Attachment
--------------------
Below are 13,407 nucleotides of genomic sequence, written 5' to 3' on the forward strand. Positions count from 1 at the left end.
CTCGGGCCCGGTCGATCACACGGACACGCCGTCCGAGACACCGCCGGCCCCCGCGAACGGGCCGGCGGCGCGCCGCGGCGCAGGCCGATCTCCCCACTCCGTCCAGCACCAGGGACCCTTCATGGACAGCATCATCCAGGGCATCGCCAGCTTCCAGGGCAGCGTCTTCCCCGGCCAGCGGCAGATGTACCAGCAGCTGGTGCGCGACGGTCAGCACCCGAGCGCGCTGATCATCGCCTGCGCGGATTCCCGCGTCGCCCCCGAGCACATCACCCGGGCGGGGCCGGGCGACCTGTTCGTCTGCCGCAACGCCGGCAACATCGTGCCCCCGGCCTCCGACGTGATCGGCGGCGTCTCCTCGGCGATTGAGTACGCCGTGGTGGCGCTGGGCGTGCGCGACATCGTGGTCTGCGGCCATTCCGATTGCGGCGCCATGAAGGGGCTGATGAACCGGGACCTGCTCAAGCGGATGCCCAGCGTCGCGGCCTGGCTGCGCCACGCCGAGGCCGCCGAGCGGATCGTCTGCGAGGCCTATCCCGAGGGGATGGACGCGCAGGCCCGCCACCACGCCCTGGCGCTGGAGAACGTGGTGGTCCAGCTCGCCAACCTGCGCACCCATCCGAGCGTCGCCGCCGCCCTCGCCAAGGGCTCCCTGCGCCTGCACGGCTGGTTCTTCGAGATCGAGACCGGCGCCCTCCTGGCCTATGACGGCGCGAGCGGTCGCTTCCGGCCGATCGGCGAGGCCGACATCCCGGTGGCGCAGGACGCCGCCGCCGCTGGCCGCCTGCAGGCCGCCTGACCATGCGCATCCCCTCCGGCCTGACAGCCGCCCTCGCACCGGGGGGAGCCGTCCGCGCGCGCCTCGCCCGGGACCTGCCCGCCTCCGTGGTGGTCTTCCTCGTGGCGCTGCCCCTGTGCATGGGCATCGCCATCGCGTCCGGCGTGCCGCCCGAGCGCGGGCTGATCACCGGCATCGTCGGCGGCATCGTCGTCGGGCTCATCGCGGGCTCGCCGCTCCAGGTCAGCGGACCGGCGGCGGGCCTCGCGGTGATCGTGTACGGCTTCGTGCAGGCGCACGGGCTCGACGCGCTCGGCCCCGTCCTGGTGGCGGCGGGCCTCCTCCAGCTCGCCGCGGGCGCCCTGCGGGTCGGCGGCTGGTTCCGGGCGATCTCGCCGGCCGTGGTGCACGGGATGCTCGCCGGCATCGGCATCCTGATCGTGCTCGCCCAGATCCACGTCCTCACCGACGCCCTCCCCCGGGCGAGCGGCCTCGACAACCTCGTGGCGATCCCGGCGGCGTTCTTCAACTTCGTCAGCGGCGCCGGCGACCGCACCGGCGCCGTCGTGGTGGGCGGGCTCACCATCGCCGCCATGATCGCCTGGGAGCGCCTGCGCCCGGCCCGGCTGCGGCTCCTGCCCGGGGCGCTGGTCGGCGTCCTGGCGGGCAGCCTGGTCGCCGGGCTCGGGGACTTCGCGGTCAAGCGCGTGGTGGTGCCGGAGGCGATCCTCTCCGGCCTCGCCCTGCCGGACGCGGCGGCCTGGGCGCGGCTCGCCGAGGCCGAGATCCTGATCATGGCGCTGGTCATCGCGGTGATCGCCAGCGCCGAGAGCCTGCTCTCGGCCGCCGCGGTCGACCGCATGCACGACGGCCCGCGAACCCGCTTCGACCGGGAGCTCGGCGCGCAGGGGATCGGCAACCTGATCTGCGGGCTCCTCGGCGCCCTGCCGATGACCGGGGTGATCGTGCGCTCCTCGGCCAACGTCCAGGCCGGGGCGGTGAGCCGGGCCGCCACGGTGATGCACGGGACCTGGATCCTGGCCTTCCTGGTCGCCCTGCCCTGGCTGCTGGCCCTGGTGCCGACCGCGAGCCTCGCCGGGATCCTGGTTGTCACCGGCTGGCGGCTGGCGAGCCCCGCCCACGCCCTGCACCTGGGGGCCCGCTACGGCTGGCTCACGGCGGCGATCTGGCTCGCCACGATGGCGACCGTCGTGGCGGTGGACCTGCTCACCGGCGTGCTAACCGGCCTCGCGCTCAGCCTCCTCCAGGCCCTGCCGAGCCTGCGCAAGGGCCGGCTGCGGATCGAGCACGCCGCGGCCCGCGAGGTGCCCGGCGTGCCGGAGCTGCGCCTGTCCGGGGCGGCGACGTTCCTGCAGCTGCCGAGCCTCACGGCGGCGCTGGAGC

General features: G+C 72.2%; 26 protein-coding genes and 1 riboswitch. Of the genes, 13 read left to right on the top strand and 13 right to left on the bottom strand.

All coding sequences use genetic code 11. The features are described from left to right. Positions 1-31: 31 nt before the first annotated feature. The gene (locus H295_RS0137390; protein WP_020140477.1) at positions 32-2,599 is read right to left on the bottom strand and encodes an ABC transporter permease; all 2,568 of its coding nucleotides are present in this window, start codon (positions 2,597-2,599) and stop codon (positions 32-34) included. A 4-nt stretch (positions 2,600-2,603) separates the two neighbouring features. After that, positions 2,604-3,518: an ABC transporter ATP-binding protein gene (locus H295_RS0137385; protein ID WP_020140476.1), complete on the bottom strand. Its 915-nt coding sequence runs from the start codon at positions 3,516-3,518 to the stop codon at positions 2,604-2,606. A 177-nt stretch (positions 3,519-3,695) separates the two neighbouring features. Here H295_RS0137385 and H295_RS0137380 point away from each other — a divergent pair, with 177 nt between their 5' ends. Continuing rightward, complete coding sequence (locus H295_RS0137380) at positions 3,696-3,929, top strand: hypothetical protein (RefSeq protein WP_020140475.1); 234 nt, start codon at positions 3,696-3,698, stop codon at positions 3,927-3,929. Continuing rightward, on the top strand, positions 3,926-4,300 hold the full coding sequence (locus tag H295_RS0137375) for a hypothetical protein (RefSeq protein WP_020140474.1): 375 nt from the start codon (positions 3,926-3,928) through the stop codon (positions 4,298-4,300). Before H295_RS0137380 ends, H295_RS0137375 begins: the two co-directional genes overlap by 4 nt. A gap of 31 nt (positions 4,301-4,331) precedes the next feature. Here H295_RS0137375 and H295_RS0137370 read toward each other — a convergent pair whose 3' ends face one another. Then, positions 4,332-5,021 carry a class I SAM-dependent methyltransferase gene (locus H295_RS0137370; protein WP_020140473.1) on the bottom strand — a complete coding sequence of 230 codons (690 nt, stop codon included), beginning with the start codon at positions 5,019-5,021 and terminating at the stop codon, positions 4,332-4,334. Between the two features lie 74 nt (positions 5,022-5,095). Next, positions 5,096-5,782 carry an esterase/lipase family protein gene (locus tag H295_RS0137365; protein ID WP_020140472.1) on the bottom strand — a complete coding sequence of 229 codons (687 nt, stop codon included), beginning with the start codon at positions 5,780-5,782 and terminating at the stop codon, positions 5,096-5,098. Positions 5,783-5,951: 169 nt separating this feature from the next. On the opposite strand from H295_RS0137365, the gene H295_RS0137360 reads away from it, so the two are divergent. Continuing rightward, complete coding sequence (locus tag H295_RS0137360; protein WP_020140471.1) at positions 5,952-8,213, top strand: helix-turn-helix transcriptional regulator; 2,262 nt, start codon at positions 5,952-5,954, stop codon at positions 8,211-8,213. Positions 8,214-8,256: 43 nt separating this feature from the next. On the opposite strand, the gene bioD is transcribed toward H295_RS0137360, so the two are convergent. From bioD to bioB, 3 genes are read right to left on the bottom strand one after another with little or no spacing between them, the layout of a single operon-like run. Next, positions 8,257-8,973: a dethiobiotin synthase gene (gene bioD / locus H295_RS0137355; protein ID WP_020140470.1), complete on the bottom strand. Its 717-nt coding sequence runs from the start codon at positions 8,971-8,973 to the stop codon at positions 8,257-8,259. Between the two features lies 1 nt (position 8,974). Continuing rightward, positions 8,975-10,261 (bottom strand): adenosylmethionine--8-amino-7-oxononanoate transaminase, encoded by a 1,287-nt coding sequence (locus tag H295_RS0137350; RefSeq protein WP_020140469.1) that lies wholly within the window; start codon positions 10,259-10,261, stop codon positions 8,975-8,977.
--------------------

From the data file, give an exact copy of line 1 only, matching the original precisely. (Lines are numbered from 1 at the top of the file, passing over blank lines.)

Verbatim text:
Below are 13,407 nucleotides of genomic sequence, written 5' to 3' on the forward strand. Positions count from 1 at the left end.